Half-Million Excess U.S. Deaths in 2020 Hit Minorities Worse
(Bloomberg) -- Racial and ethnic minorities accounted for a disproportionate number of the half million excess deaths last year, according to a new U.S. study that examines mortality both directly and indirectly related to Covid-19.
Researchers compared the number of people who died from March to December 2020 with the number of deaths that had been projected to occur before the pandemic. They found 477,200 excess deaths, with more than twice as many occurring among Blacks, Latinos, American Indians and Alaskan Natives compared with Whites and Asians of similar age. About 74% of the excess deaths were attributed to Covid-19.
The study, which was published Monday in the Annals of Internal Medicine, is the first of its kind to look at excess deaths by taking into account the annual growth of the U.S. population by age, race and ethnicity. It adds to a growing body of research about the unequal burden of the pandemic through a race and ethnicity lens.
“Black, Latino and Indigenous populations historically have lived in lower-income communities with poorer access to care and education than wealthier white communities,” said Harrison Lobdell, an emergency room physician in Austin, Texas, and co-founder of the Wellness and Equity Alliance, who was not involved in the study. “When a second hit, such as Covid-19, comes along, the effects of these health inequities are magnified, and result is the excess deaths amongst these populations.”
Lack of access to testing and a higher chance of being exposed to Covid at work contributed to higher infection rates among minorities, according to Thomas LaVeist, dean of the Tulane University School of Public Health and Tropical Medicine. Multigenerational households are also more common in minority families, meaning less room for physical distance, said LaVeist, who wasn’t involved in the study.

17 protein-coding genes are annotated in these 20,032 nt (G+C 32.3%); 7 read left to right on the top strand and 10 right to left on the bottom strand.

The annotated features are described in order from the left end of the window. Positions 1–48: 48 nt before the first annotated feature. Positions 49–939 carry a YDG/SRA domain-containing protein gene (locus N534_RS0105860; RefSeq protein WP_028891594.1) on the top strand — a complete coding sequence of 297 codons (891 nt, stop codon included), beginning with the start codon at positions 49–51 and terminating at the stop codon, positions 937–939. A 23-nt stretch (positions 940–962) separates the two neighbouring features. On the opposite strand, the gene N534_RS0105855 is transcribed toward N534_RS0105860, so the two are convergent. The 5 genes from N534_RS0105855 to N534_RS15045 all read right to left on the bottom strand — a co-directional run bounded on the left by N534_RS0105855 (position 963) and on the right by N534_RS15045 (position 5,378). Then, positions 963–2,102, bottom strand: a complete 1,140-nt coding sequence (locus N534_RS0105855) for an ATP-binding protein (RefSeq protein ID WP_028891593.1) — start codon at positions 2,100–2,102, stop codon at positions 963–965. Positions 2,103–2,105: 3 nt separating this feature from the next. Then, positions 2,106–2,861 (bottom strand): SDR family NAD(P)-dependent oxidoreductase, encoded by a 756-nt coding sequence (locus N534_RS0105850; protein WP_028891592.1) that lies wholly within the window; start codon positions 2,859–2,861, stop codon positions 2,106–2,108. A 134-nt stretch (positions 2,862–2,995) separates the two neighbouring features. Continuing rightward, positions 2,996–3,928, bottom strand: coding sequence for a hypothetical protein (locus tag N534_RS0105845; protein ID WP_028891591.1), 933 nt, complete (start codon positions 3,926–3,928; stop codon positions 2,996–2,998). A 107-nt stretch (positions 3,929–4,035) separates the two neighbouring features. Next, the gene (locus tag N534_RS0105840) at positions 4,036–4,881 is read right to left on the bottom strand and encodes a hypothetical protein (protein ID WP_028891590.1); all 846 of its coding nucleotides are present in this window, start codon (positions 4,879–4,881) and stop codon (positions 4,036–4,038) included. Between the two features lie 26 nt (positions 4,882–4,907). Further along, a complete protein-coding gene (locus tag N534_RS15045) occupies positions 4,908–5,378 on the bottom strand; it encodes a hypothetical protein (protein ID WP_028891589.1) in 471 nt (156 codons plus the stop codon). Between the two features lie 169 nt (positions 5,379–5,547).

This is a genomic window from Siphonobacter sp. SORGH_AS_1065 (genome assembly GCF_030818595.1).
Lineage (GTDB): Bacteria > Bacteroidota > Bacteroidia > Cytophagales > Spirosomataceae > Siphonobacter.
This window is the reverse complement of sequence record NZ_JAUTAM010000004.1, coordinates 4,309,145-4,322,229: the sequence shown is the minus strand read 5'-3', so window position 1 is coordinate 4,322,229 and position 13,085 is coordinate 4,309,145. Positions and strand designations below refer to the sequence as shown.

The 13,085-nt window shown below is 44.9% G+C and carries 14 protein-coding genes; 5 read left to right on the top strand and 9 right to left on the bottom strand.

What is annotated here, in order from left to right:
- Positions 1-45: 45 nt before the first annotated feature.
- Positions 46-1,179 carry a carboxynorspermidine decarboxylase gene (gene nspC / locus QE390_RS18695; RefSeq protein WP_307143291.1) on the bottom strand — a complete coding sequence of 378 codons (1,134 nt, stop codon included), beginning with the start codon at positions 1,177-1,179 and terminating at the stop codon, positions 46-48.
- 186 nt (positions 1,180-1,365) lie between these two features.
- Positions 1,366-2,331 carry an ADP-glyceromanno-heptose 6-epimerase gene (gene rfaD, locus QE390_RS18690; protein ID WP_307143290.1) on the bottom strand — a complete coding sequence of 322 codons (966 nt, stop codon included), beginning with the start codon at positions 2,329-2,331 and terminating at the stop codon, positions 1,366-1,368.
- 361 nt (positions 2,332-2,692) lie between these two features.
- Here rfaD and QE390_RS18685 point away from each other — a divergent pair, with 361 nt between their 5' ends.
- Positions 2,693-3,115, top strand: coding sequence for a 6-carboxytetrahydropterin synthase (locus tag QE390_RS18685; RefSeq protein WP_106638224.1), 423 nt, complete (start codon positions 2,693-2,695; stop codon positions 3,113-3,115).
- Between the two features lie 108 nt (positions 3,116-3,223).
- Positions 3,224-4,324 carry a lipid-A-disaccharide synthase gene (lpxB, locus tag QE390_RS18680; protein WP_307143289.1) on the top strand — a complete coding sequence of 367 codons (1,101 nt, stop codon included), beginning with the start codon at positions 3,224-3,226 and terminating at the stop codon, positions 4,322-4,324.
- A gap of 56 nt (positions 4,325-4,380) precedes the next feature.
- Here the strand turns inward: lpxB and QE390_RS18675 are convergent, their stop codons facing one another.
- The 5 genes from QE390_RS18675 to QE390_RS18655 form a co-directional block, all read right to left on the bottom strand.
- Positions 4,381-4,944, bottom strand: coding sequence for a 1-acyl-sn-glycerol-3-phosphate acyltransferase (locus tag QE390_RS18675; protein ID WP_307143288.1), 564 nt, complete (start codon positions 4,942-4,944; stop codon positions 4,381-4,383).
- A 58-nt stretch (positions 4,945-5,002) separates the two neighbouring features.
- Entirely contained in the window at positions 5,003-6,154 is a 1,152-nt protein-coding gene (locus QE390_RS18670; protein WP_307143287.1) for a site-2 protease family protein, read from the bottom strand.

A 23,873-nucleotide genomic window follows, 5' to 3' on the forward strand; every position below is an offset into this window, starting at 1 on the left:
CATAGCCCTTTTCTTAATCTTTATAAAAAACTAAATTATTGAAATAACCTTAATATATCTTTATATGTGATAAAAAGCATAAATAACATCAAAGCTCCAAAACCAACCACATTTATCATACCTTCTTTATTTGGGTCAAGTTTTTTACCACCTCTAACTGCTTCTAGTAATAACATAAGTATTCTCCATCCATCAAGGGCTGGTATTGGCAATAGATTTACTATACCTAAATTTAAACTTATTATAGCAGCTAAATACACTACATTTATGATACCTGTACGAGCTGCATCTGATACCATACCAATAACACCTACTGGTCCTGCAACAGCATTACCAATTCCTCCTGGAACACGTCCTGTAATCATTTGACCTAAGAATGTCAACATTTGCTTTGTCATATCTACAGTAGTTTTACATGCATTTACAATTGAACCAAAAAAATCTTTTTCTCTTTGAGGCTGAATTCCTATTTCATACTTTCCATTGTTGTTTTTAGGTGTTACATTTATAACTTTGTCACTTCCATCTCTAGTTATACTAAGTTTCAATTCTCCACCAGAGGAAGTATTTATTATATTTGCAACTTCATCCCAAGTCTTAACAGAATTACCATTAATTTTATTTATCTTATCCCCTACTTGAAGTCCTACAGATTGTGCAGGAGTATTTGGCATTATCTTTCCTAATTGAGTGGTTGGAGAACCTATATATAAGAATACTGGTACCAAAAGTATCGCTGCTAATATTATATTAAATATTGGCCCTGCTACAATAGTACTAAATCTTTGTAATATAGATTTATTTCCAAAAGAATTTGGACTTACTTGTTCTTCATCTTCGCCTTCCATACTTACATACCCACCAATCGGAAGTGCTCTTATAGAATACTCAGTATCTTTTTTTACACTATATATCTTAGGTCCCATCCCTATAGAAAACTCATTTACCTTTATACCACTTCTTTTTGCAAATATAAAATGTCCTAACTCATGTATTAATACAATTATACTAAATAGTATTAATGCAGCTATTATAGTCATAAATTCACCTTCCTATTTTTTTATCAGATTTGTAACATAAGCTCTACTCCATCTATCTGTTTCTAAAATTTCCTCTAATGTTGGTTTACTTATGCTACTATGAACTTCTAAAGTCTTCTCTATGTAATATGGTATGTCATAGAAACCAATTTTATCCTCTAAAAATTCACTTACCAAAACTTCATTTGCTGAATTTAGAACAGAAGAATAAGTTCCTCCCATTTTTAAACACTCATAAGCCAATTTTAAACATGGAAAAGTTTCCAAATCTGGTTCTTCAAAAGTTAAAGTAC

The study was conducted by the National Cancer Institute, the National Institute on Minority Health and Health Disparities, and the Pacific Institute for Research and Evaluation. The researchers relied on death certificate data from the Centers for Disease Control and Prevention and population projections from the U.S. Census Bureau.
They found the discrepancy in excess deaths was even wider for conditions not related to Covid-19. Excess mortality for Black, American Indian and Alaskan Native men and women was three to four times higher from conditions not related to Covid-19 compared with Whites.
These disparities were particularly pronounced among people ages 75 and older, in whom non-Covid deaths were 9 times higher for Black men compared to White men.
While disparities in health-care access and outcomes are well-known to researchers, most public attention has been focused on Covid-19 specifically, said Steven Cohen, a social epidemiologist at the University of Rhode Island who wasn’t involved in the study. There’s been less discussion about how to reduce the gaps in other diseases that affect racial and ethnic minorities more often.
Black Americans, for example, have a higher mortality rate for all cancers combined than any racial or ethnic group, and Latinos have a higher death rate from diabetes than White Americans. Indigenous people remain understudied, according to Cohen, but research has shown that American Indians and Alaskan Natives have a life expectancy that’s 5.5 years shorter than all other races in the U.S., with more deaths from liver disease, diabetes and accidental injuries.
“When the pandemic is over, we’ll still have health disparities,” Cohen said in a phone interview. “We’ll still have to address these issues based on all those other causes of death unrelated to Covid. These are symptoms of a much larger systematic problem.”
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